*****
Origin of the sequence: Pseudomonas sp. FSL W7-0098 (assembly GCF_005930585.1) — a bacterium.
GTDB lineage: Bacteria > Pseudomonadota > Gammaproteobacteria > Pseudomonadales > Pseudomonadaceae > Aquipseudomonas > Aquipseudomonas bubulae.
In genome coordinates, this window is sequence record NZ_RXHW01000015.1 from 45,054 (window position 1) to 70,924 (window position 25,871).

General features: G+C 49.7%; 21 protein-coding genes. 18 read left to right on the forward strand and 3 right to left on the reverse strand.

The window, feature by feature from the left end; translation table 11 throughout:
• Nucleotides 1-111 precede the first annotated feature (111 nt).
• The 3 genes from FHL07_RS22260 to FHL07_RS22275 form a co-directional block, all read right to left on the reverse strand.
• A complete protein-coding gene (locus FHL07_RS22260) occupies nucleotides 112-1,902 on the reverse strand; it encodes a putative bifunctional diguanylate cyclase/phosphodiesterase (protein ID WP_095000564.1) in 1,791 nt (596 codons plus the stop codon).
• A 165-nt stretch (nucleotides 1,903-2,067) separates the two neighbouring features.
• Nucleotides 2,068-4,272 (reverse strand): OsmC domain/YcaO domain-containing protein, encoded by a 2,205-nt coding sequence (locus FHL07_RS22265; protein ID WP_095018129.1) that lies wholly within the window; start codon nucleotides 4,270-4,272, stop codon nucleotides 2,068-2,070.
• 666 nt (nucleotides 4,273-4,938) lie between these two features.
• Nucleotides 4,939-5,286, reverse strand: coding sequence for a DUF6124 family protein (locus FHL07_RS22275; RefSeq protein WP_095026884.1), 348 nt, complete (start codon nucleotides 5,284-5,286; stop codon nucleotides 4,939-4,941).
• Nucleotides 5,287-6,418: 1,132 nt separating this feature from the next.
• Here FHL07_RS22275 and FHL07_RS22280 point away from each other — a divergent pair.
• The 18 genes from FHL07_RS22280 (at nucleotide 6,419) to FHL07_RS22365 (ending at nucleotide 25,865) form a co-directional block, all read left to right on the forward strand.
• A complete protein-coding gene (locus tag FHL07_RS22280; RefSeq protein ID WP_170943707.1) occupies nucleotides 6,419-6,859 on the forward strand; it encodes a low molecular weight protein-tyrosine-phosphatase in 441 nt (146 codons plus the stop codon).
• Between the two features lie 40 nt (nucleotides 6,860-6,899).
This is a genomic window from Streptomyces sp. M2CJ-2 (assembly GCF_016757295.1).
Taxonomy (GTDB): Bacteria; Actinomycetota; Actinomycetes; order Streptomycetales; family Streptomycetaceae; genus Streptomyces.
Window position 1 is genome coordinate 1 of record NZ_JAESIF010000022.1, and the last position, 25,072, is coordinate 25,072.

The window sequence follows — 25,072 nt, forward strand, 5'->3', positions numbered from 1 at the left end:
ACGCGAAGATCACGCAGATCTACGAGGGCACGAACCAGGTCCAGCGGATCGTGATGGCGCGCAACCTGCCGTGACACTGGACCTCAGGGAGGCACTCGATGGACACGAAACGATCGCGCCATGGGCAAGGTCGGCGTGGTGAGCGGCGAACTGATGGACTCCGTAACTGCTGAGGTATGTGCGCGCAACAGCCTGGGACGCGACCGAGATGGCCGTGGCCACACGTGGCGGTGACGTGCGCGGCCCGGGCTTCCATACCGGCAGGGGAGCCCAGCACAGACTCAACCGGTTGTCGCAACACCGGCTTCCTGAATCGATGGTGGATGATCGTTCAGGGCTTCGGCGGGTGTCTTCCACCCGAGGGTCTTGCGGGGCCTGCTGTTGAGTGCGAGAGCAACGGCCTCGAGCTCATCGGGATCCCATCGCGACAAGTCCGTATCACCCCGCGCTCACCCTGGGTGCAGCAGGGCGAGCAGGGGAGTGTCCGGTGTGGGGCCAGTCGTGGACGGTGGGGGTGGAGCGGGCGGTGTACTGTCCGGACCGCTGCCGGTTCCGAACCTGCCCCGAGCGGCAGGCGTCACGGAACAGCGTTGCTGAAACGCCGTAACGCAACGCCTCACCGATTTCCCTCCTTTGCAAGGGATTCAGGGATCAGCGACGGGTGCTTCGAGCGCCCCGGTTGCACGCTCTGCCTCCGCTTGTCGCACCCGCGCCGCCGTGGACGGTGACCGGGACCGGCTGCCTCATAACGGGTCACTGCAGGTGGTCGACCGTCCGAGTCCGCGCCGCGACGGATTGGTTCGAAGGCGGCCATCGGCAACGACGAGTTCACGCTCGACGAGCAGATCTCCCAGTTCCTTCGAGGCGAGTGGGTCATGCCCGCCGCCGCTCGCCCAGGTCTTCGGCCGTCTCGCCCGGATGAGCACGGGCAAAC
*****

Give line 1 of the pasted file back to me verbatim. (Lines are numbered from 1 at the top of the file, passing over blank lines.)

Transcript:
Origin of the sequence: Pseudomonas sp. FSL W7-0098 (assembly GCF_005930585.1) — a bacterium.